When it comes to making noise, both parrots and humans rely on extremely specialized vibrating organs in their throats. Now scientists at Indiana University and Leiden University in The Netherlands have shown for the first time that parrots, like humans, also can use their tongues to craft and shape sound.
Monk parakeets are native to South America. Released by their American owners on purpose or by accident, the parakeets have formed stable, feral populations in Florida, Connecticut and New York. Photo by: Kathleen Carr
"This is the first direct evidence that parrots are able to use their large tongues to change the acoustic properties of their vocalizations," said IU Bloomington neurologist Roderick Suthers, who participated in the research. "The basic idea here, we believe, is that motor control of tongue movements is an important part of communication, just as it is in humans."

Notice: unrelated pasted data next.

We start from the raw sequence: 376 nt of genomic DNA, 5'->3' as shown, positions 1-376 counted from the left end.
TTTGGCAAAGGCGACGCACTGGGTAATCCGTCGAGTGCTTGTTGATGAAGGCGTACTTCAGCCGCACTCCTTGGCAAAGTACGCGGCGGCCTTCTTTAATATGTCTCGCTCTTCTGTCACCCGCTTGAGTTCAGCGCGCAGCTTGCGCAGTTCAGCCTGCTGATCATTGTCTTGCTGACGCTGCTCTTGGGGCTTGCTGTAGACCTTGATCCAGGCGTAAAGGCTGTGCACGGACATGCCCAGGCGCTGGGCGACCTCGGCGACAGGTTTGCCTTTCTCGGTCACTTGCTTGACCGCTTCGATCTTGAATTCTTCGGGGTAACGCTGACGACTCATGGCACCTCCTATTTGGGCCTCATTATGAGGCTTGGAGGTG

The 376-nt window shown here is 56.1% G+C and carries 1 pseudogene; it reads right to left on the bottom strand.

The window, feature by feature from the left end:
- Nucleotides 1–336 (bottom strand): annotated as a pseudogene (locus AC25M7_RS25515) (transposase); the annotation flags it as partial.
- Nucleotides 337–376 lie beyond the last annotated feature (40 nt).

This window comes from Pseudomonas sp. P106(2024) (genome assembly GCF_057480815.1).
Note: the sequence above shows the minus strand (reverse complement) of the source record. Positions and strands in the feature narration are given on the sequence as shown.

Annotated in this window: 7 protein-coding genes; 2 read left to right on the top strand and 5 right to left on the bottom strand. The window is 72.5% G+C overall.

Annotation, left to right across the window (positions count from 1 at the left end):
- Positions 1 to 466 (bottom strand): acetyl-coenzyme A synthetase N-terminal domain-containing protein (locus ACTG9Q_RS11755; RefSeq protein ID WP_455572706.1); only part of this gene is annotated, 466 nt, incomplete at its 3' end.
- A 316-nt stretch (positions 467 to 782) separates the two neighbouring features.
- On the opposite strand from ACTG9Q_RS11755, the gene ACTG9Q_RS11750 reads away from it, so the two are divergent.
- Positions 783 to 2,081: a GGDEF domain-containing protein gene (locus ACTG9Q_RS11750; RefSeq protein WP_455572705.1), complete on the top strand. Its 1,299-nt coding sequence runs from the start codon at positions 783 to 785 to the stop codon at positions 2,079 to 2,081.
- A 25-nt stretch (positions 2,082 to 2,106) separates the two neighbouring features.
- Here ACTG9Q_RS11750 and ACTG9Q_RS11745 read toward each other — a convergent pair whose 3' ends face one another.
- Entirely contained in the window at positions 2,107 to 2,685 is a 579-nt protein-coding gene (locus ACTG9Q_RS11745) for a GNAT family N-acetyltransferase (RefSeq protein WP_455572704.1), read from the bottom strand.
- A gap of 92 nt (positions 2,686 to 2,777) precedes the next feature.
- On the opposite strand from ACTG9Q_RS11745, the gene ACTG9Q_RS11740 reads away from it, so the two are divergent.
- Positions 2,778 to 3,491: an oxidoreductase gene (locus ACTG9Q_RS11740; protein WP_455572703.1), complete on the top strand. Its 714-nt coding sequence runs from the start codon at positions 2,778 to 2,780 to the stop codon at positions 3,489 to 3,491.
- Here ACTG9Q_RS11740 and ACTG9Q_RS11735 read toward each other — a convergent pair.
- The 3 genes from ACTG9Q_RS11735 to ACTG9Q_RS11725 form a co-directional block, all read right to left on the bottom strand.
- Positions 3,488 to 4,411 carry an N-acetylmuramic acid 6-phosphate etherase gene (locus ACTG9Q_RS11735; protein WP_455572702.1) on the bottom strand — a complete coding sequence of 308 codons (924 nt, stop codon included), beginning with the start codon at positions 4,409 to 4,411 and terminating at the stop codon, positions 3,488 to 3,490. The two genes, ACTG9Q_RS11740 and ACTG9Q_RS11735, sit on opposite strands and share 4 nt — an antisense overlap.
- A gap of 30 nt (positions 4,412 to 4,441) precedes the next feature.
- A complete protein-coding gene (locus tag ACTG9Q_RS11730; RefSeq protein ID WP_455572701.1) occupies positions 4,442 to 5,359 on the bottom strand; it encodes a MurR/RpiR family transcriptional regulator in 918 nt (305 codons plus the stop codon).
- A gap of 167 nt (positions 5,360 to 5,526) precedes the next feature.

Its known that to produce sound, a parrot uses its syrinx, a voice box organ nestled between the trachea and lungs. The lingering question has been: What happens to that sound as it moves up and out of the throat? Ornithologists and bird enthusiasts have long noticed that parrots bob their tongues back and forth while they vocalize, but it wasnt known whether the tongue motions contributed significantly to sound-making.
David Bricker | EurekAlert!
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